Cigarette machine reused to distribute Cleveland artifacts this weekend | Artistic manager | Cleveland
If you’ve been to 78th Street Studios recently, you may have seen Rich Cihlar’s reused cigarette machine outside his gallery, E11even2, which he co-founded with other local artists Christina Sadowski and Billy Nainiger. Instead of packets of cigarettes, the machine dispenses original artwork and prints of Cihlar, the size of a cigarette box. For a special exhibit that opens this weekend at the Sandusky Cultural Center, Cihlar has built a second Cleveland Artifact Machine (CAM) and invited some of his friends and peers to join in the fun.
“Guests are first drawn to the Monkey Marquee light panel, while being mesmerized by the flashing LED lights,” Cihlar explains. “Then you have to select one of 22 slot machines, each represented by an artist. The guest can pull the handle and push it back, like a slot machine. The CAM lets out a moderately loud” ka-chunk ” and a nicely wrapped gift. You open this little package and it reveals an original piece of art and it’s special. The crowd is cheering you on, and everyone wants to see what you have, and the fun becomes contagious. ‘s what the show is about: art is fun, and this art is for everyone. “
The CAM is a restored national cigarette machine from the 1960s. Twenty-two local artists each created 20 original works of art for the machine. Each artwork will sell for $ 10 until the machine is empty, which probably won’t take long.
“The artist lineup for the show is exceptional,” Cihlar promises. “The artists devoted a lot of time and work to these pieces. They cut boxes by hand and created 20 original works to integrate into the machine. this is not the purpose of the exhibition. This living room is a way to start a great collection even if our guests are on a budget. The machine is meant to be interactive and creates an experience for all those around it.
Participating artists include Ken Arthur, Marsha Gray Carrington, Rich Cihlar, Justin Delli Bovi, Eileen Dorsey, Matthew Gallagher, Mark Hagstrom, Josh Haplea, Jeff Hulligan, Nick Humez, Nina Vivian Huryn, George Kocar, Matt Kokoski, Patricia Krebs, Charles T Mayer, Billy Nainiger, James Ward Peake and Anastasia Linger, Christina M. Sadowski, Lisa Schonberg, Andrew Shannon, Denise E. Stewart and Mark Yasenchack.
In addition to the machine, the gallery walls feature larger original works of art by each of the participating artists. Works in the CAM line range from paintings, drawings and photography to prints and mixed media pieces. Guests will also receive a commemorative CAM coin for their participation.
“Another fun item that Charles (Mayer, director of the Sandusky Cultural Center) and I found was the commemorative coin,” Cihlar said. “We made a custom cut and produced an exclusive CAM part. Each guest who purchases a pull from the CAM will receive a brass coin with a monkey on it with the text “Cleveland Artifact Machine”, in honor of the machine and the Year of the Monkey. The room is about the size of a quarter. It’s just another thing to make the event great. “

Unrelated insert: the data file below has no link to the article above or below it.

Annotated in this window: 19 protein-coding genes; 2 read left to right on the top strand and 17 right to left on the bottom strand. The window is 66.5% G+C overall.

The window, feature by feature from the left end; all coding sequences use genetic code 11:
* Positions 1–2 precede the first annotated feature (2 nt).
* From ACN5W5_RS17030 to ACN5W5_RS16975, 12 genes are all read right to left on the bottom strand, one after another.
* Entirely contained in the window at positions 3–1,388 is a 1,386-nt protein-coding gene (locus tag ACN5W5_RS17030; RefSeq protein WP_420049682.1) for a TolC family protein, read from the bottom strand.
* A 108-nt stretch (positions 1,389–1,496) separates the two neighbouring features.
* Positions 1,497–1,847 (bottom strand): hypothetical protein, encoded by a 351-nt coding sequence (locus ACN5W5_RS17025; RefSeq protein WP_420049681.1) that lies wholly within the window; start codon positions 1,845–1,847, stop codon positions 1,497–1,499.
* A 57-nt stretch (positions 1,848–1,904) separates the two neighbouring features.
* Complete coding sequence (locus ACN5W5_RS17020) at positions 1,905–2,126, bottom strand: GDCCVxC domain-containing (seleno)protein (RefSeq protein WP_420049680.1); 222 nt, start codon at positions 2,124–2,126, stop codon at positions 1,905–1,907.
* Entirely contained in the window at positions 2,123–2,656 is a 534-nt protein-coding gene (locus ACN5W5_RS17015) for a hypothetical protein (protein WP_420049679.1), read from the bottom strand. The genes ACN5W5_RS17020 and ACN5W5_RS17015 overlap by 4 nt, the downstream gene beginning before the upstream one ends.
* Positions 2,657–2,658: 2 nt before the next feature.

The Cleveland Artifact Machine will be the final art exhibit of the 2015-2016 season at the Sandusky Cultural Center. The next season will start in the fall.
“We’ve had a particularly strong season this year at the Sandusky Cultural Center, but most of our themed shows have been pretty serious,” said director Mayer. “This one promises fun that may have been previously absent. While the focus was on the Machine and the special works created for it, I must also mention that each of the 22 participating artists were invited to exhibit a small group of their more usual works at regular prices so that guests can have a reference for their purchases of the Machine. All credit for the project must go to Rich Cihlar; he did all the heavy lifting. be the coordinator. “
Mayer and Cihlar have worked together on several previous projects at the Sandusky Cultural Center. Their friendship and working relationship developed during a previous exhibition at CSC. Mayer and his thoughtful programming inspired Pez de Cihlar’s 365 days project.
“I’ve known Charles (Mayer) for about four or five years now, and I’ve met him through the Sandusky Cultural Center and mutual friends,” Cihlar said. “He was the driving force behind my 365 Days of Pez project and the rest of our friendship is history. Charles is such a support system, not just for my work but for all the artists who get involved with the Sandusky Cultural Center. We became good friends, shared creative ideas for exhibitions, introduced ourselves to new artists and really worked on big ideas together like this with CAM. Together I would say that we’ve strengthened the bond between Sandusky and Cleveland by introducing new artists into each of these areas. That’s a beautiful thing. “
Be the first to use the machine during the opening this Sunday April 10, from 1 p.m. to 4 p.m. The machine and the exhibition remain visible until May 15.
Cleveland Artifact Machine
Sandusky Cultural Center 2130 Hayes Ave., Sandusky, 419-625-1188, sanduskyculturalcenter.org